Monthly Archives: July 2015

Terminal Tools: Speedtest -CLI

I much prefer using the terminal most of the time. I do so to update all of our Linux computers on the farm, issue various commands, run shell scripts I’ve written to automate certain tasks, etcetera.

Today’s terminal program idea comes from one of our GoatsLive followers who is also a Linux geek. *(It’s been a busy week, and I’d lost my muse) In fact I’ve invited him to write some guest articles when he has time. It’s funny that I never mentioned it, because I use it. The program, Speedtest -cli

Speedtest will allow you to check your connection, without using a browser. Useful for your ownCloud or other server that you don’t want a browser installed on.

To install it quick open your Package Manager and search for Speedtest:

Package Manage, installing SpeedTest

Package Manage, installing SpeedTest

Once installed, open a Terminal window, and type: speedtest —help for the short list of configuration commands you can use:

Speedtest help

Speedtest help

Of course, all you really need to do is type: speedtest in your terminal and press {Return}

Slow bedroom computer results

Slow bedroom computer results

My results on my bedroom machine are very slow, but it’s on an old WiFi router, with very low signal strength. It works for what I use it for though. We pay for and mostly get 50mb Fios here on the farm.

 

 

Tools: Control Your Printer From Your Browser

If you have a networked printer like we do, an easy way to make changes to your printer settings is to use CUPS, Common Unix Printing System.

CUPS is actually built-in to Linux Mint. If you find it is not installed, you can of course go to your Software Manager and install in manually:

Installing CUPS

Installing CUPS

After CUPS is installed, open your favorite browser, we recommend Firefox, and enter the following in the address bar:

http://localhost:631/printers/

This will bring up the CUPS main menu:

CUPS Main Menu

CUPS Main Menu

We have a Canon document centre. Laser printer, plain paper fax, and scanner. With all of our medical stuff going on, the fax gets used a lot!

Using the web interface, anyone connected to our network printer, can change settings, cancel print jobs or any other feature supported by the software and your printer.

CUPS Printer control panel

CUPS Printer control panel

So try CUPS, and make your printer configuration and usage easier!

 

Tools: HTop Tells You What’s Running

While the Linux Mint desktop does come with a system monitor, there is another application that you may wish to look at to augment the built-in monitor.

HTop, is a terminal program that allows you to see every single process that is running on your computer, as well as the load on each of your processors.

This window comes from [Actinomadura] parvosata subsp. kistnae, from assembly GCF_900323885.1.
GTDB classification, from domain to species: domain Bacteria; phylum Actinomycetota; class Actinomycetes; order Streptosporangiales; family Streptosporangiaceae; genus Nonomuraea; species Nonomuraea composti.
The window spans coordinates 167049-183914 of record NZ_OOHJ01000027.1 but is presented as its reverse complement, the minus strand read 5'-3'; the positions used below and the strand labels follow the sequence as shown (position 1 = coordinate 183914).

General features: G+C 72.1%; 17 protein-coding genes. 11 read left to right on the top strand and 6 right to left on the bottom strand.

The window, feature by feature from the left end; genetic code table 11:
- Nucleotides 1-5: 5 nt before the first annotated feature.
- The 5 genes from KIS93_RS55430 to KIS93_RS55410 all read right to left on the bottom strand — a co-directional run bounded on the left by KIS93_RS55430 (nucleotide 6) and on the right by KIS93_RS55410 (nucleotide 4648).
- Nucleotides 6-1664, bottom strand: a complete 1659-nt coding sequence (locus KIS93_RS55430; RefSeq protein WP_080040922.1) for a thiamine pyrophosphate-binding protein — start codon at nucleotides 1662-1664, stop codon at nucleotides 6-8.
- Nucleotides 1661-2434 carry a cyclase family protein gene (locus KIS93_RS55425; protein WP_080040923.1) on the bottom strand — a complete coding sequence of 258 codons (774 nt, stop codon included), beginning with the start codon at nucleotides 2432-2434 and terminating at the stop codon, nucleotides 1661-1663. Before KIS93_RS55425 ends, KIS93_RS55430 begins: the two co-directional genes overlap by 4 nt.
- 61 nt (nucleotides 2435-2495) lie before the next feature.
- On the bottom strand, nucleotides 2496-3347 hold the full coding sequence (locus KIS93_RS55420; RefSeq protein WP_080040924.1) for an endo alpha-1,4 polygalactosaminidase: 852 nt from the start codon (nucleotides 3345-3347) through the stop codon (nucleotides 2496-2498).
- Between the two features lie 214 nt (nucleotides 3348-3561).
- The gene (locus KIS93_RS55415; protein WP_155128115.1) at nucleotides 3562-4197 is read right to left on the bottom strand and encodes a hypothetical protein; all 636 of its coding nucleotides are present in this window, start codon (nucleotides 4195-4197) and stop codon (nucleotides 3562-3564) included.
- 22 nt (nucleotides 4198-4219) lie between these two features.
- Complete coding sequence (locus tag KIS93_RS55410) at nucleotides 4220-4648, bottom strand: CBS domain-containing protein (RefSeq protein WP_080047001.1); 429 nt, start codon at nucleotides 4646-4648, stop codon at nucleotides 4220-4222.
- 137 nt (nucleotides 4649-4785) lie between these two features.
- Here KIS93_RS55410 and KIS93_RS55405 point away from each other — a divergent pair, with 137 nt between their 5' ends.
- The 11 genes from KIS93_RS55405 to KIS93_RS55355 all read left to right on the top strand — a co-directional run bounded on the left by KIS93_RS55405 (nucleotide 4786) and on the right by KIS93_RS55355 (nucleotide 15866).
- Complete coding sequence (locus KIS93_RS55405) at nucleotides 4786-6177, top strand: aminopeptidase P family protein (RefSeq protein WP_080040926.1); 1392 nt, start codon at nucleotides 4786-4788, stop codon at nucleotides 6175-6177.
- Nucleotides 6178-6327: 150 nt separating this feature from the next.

Head over to the Software Manager and search for htop:

Install HTop

Install HTop

Once installed you will find the program’s launcher in the System Tools menu.

HTop

HTop

While you can single click each menu element in the interface as shown below. Because it’s running in a terminal window, I find using my arrow keys a lot easier.

HTop Setup

HTop Setup

There is a nice setup menu so you can customize HTop to your liking.

While it’s running, you can sort processes however you wish, I tend to sort by CPU load so I can find what is causing my system to slow down!

Give HTop a try, it’s a useful tool for your Linux installation.

 

 

Mint 17.2 – Change Your Kernel

Don’t do this, unless you’re really feeling adventurous. You could break your Linux installation!

For the average Mint user, there really is no reason to ever change your current kernel, but if you’re like me and like to play with whatever is the latest, then you may want to do so.

Under Mint, changing the kernel is pretty easy, just open the Update Manager, then click on View, and then select Kernels.

Update Manager

Update Manager

Yes, there are going to be warnings, for good reasons. It is possible that on some systems, you could lose critical functions. These include wireless networking, USB devices etcetera so please be certain you want to make the change!

Update Manager

Update Manager

In the grab above, you can see what kernel I am currently using. It is however, not the kernel that Mint recommends. Scrolling down through the available kernel listings finds the kernel that is checked off as Recommended.

Kernel Selection

Kernel Selection

To change kernels, the first thing to do is highlight it, and click the button marked Install the 3.x kernel.

Once it’s installed, reboot your computer and the reopen the Update Manager to then show that your desired kernel is the one loaded.

Kernel installed and running

Kernel installed and running

Remember, there is a great resource for learning all about the Linux kernel, and that is:Kernel Newbies

Wait a day or so, and then make sure to do any security updates for the new kernel:

Updating

Updating

Web Tools: Converting To Unicode

Of my 7 web sites, I maintain one of them in 4 different languages. While I could rely on Google or another translation service, since I do fairly well in those 4, I like to just do it myself.

The one language that is a pain is Japanese. Many browsers, especially in Windows can’t deal with Japanese or Chinese very well.

Enter Unicode. With it, you can use a special code to force the browser to then display the correct character.

This is displayed, using the Unicode below: ユニコードへの変換

code

 

For a quick Unicode conversion, I use a very handy web site called pinyin.info

www.pinyin.info

www.pinyin.info

 

Here, I can paste the Hiragana, Katakana, or Kanji and get the Unicode translation.

Quick and simple tool that can make your life easier!